Yahoo!Xtra Sport / Neil Reid - November 13, 2008, 11:34 am
Irish loosie David Wallace has viewed a virtual mountain of video tapes in his bid to negate Richie McCaw in Sunday's test in Dublin. The clash at Croke Park will be the fifth time Wallace has come up against one of world rugby's most instrumental players, and the world's best openside flanker. Wallace, a member of the 2007-08 Heineken Cup-winning Munster side, said McCaw was worthy of all the acclaim that is directed his way.
But even so, he was doing all he could to try and find some chinks in his impressive armour.
"As the game has evolved, so have McCaw's techniques. You can see him doing different things now that he didn't do before," Wallace said."You have to be on your toes to counteract everything he does. As an openside, he's the best in the world. It's said he sometimes plays from an offside position, but I don't agree with that. He just has little tricks up his sleeve, things that you might not even see unless you watch them several times over on the video. As players we all try to learn from each other. Hopefully, he'll be looking at us to learn a few things as well."
Ireland and the All Blacks have met 22 times previously; the All Blacks have won 21 times, while the sides have drawn once. The pack is one of the real strengths of the Irish side confirmed by coach Declan Kidney for Sunday's clash. And much is expected of its loose forward trio, which also features No 8 James Heaslip and blindside flanker Alan Quinlan, if Ireland is to at least gain some parity at the breakdown.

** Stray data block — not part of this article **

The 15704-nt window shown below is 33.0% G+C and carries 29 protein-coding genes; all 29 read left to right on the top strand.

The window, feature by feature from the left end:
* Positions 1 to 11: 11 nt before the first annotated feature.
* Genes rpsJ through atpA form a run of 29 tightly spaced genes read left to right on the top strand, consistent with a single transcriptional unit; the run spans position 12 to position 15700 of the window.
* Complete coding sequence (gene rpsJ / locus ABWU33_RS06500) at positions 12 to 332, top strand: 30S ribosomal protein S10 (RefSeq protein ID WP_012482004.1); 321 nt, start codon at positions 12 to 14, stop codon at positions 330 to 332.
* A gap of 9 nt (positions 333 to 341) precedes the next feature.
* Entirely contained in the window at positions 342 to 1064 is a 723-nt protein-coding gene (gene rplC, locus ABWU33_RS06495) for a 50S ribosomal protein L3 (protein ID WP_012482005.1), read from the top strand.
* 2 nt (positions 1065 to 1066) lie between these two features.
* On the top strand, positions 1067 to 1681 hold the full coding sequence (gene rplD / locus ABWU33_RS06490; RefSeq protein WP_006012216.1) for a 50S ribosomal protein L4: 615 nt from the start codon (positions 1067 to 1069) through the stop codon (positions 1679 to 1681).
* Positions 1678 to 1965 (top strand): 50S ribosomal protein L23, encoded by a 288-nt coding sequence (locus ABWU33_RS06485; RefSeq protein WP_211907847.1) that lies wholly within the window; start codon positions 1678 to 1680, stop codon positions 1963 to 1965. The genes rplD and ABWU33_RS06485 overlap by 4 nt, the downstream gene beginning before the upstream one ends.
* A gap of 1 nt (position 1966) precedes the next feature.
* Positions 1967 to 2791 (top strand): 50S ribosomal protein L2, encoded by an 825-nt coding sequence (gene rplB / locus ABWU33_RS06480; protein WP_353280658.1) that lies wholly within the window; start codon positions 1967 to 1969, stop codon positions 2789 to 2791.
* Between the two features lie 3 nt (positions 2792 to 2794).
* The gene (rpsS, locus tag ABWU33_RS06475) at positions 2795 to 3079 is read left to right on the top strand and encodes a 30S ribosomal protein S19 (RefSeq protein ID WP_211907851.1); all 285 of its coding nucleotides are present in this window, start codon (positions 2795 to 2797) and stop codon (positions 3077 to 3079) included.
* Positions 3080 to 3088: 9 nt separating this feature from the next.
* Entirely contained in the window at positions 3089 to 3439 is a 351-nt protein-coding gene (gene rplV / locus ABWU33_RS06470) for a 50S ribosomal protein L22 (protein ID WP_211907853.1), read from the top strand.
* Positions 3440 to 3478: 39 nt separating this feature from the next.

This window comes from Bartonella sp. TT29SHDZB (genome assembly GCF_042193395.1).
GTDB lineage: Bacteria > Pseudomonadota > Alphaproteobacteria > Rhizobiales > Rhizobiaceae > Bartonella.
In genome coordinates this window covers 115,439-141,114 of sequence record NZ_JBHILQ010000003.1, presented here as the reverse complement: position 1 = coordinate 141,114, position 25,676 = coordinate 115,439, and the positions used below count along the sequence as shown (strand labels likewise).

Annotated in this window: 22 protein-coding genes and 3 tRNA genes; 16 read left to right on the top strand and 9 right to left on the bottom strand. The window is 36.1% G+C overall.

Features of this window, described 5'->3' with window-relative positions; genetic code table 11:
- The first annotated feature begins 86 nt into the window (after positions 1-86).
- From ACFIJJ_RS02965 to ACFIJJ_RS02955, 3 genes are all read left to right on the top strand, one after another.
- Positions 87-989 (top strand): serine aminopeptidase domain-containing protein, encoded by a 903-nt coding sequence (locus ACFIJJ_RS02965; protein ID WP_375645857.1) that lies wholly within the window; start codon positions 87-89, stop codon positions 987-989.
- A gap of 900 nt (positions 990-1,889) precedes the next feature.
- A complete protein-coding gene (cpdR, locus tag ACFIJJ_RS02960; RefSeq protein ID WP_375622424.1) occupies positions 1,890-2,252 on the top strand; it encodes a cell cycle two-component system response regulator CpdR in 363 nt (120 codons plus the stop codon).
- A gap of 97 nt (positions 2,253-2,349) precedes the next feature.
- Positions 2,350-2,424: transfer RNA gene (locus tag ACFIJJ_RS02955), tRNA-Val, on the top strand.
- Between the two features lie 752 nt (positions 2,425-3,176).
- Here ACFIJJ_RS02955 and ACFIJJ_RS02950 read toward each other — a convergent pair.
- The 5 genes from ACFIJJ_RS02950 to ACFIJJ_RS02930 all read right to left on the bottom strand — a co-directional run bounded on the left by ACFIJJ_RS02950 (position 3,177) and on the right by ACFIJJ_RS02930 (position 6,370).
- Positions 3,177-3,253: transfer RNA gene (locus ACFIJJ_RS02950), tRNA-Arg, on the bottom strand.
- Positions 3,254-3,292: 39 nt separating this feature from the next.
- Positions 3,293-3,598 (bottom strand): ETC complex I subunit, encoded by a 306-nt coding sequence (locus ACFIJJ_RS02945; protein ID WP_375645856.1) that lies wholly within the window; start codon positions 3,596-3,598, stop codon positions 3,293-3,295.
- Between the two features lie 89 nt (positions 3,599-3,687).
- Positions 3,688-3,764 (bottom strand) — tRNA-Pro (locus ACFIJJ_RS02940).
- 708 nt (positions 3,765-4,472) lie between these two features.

Wallace said while McCaw was the world leader at No 7 play, opposing him was a challenge he always looked forward too.
"It's great when you come up against someone like McCaw because it puts you on full alert. You're not going to be complacent," he said."You just have to make sure you're dominant at the breakdown. Any chink in our armour will be exploited and if we're not switched on, they will cause problems. Richie has such a wide range of talents and skills. Most things he does very well but he's prolific at robbing the ball or slowing it down. He's also brilliant at working off the backs and is a superb link man. His speed to the breakdown is great and he has superb technique when he gets there."
Echoing the thoughts of Kidney and veteran Ireland captain Brian O'Driscoll, Wallace said the history between the two sides would count for nothing on Sunday morning (New Zealand time). The test will be played at Croke Park, with the 82,000-capacity sporting arena already a sell-out. That home support will undoubtedly lift the Irish spirits when the pressure is exerted on them on game-day.
"The last few times we've been down to New Zealand we've got close," Wallace said."Croke Park will be a great place to play and to try and get our first win, but we're under no illusions as to how hard it will be. We've beaten Australia and South Africa over the last few years but New Zealand have managed to escape us. It does feel like we're edging closer to them bit by bit but you have to be careful not to become complacent. They played us here a few years ago and put up a big score. That brings home the reality of how good they are. We still need that fear to make us play that little bit better."